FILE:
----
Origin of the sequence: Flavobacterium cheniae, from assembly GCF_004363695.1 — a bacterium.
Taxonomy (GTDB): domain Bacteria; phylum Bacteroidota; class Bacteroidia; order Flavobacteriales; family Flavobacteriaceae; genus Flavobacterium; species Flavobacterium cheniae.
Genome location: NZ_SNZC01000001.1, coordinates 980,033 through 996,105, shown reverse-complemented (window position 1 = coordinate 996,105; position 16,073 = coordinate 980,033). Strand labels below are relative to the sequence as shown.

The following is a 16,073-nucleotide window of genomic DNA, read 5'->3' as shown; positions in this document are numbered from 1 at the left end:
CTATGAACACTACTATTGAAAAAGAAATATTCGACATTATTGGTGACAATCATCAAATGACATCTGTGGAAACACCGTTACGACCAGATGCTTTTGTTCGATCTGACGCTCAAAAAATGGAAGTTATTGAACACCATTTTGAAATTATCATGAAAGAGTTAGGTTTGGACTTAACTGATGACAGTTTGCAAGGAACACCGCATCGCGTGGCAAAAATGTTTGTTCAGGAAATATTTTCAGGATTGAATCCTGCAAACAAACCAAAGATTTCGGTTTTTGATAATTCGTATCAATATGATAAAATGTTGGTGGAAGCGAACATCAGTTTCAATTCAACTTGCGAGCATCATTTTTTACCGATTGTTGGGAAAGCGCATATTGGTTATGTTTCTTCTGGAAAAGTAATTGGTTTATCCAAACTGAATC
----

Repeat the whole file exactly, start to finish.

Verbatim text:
Origin of the sequence: Flavobacterium cheniae, from assembly GCF_004363695.1 — a bacterium.
Taxonomy (GTDB): domain Bacteria; phylum Bacteroidota; class Bacteroidia; order Flavobacteriales; family Flavobacteriaceae; genus Flavobacterium; species Flavobacterium cheniae.
Genome location: NZ_SNZC01000001.1, coordinates 980,033 through 996,105, shown reverse-complemented (window position 1 = coordinate 996,105; position 16,073 = coordinate 980,033). Strand labels below are relative to the sequence as shown.

The following is a 16,073-nucleotide window of genomic DNA, read 5'->3' as shown; positions in this document are numbered from 1 at the left end:
CTATGAACACTACTATTGAAAAAGAAATATTCGACATTATTGGTGACAATCATCAAATGACATCTGTGGAAACACCGTTACGACCAGATGCTTTTGTTCGATCTGACGCTCAAAAAATGGAAGTTATTGAACACCATTTTGAAATTATCATGAAAGAGTTAGGTTTGGACTTAACTGATGACAGTTTGCAAGGAACACCGCATCGCGTGGCAAAAATGTTTGTTCAGGAAATATTTTCAGGATTGAATCCTGCAAACAAACCAAAGATTTCGGTTTTTGATAATTCGTATCAATATGATAAAATGTTGGTGGAAGCGAACATCAGTTTCAATTCAACTTGCGAGCATCATTTTTTACCGATTGTTGGGAAAGCGCATATTGGTTATGTTTCTTCTGGAAAAGTAATTGGTTTATCCAAACTGAATC